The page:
News

The Blog is Back!

MatthewGarrott.com started as an experiment.  I really just wanted to know how a person went about setting up a website.  Turns out, buying a domain is pretty cheap, so why not buy my own name?  From there, I figured I’d at least put up some text or something to figure out the logistics of publishing things on the site.  This was pretty easy, too.  It was so easy that I turned the site into a little blog.  What would happen if I started publishing my thoughts in the interwebs?  Would anyone read?  Would I run out of things to write? Thank You Yes, people started reading my blog.  Thank you for reading.  Not only did they read, but people emailed or reached out via DM to give feedback. I’ve made some changes to the header and tagline for the site.  There’s also a new favicon – that little logo in…


iPhones, IPOs, and Interest Rates – The I’s Have It

iPhones, IPOs, Interest Rates Lots of random news today, none of which warrants a full post from me due to either lack of opinion or lack of expertise.  However, here are some places that have worthwhile views on each of these subjects.  Also, don’t forget about the Northeast Ohio PKD Walk on September 21st.  Donate to my team so I can hold bragging rights in my house for the next year.  My son William has his own fundraising page this year, too! The WeWork IPO It’s been hard to avoid news about WeWork.  First as a tech disruptor darling.  Now as fodder for gossip as their IPO plans look shaky.  Personally, I think the founder’s actions and the structuring of the firm tell you all you need to know, but I’m not a stock picking expert.  Professor Damodaran is, however, and he breaks down his view here along with some damning parallels…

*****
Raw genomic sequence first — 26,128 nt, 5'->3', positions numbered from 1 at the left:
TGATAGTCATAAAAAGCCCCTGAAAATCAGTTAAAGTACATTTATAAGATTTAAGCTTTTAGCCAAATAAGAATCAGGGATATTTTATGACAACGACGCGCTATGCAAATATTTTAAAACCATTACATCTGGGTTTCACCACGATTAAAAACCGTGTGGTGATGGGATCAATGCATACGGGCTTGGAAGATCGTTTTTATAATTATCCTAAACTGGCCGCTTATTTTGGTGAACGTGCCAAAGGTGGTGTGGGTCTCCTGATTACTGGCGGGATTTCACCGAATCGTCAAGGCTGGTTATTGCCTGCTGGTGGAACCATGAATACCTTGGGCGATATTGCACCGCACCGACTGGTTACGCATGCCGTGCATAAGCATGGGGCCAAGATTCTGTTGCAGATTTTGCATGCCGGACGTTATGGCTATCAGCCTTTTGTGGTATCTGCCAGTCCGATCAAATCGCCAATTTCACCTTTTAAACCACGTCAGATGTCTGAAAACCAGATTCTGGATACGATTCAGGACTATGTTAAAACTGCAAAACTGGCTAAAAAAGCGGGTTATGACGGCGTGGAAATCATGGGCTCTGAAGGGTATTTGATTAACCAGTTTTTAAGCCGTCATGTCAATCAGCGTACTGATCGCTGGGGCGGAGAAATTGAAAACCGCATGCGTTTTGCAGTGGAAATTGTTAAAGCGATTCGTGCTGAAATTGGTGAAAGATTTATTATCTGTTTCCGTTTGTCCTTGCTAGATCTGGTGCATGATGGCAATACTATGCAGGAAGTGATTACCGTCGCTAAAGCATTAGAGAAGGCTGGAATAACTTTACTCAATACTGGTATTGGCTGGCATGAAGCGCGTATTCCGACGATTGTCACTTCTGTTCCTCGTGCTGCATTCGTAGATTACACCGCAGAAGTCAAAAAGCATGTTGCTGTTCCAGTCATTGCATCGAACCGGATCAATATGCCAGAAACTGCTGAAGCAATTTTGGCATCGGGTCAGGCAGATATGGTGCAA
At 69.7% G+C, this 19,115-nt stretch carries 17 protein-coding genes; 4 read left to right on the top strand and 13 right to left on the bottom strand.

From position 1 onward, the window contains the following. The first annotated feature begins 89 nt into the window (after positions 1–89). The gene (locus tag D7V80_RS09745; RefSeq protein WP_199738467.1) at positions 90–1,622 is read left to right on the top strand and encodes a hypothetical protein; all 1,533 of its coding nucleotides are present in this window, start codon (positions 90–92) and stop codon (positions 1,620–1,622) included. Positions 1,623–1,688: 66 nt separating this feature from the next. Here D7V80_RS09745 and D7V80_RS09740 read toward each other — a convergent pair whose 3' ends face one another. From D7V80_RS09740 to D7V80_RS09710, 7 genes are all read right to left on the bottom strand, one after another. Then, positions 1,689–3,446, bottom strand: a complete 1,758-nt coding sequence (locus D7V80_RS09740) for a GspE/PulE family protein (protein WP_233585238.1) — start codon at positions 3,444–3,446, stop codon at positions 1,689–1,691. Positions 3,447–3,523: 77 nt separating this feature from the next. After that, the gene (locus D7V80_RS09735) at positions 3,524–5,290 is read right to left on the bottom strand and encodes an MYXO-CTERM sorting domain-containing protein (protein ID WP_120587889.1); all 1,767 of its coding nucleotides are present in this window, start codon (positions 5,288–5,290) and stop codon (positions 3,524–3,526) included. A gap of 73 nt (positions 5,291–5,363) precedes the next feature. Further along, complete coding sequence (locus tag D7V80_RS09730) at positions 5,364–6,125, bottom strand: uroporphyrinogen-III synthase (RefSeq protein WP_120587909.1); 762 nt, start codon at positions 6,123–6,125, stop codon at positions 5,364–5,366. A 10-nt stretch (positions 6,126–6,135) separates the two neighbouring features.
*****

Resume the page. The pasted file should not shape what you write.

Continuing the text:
A Gift That Makes a Difference

2019 Northeast Ohio PKD Walk It’s that time of year again!  The 2019 Northeast Ohio PKD Walk is on September 21st.  As usual, Team William will have its walking shoes on.  We’ll trek through the Bedford Reservation and then head back to the Garrott house for hotdogs, burgers, and maybe a beverage or two!  Gotta keep those kidneys hydrated! Our Story My son William was born with a genetic condition called Autosomal Recessive Polycystic Kidney Disease, or ARPKD.  He had both kidneys removed before he was a year old and relied on a special kind of dialysis until he received a donor kidney shortly after his second birthday.  Those first few years were difficult, but I’m happy to report that Will is a happy and healthy fourth grader today.  He plays soccer and takes swimming lessons.  He is the only member of the household looking forward to his playing the…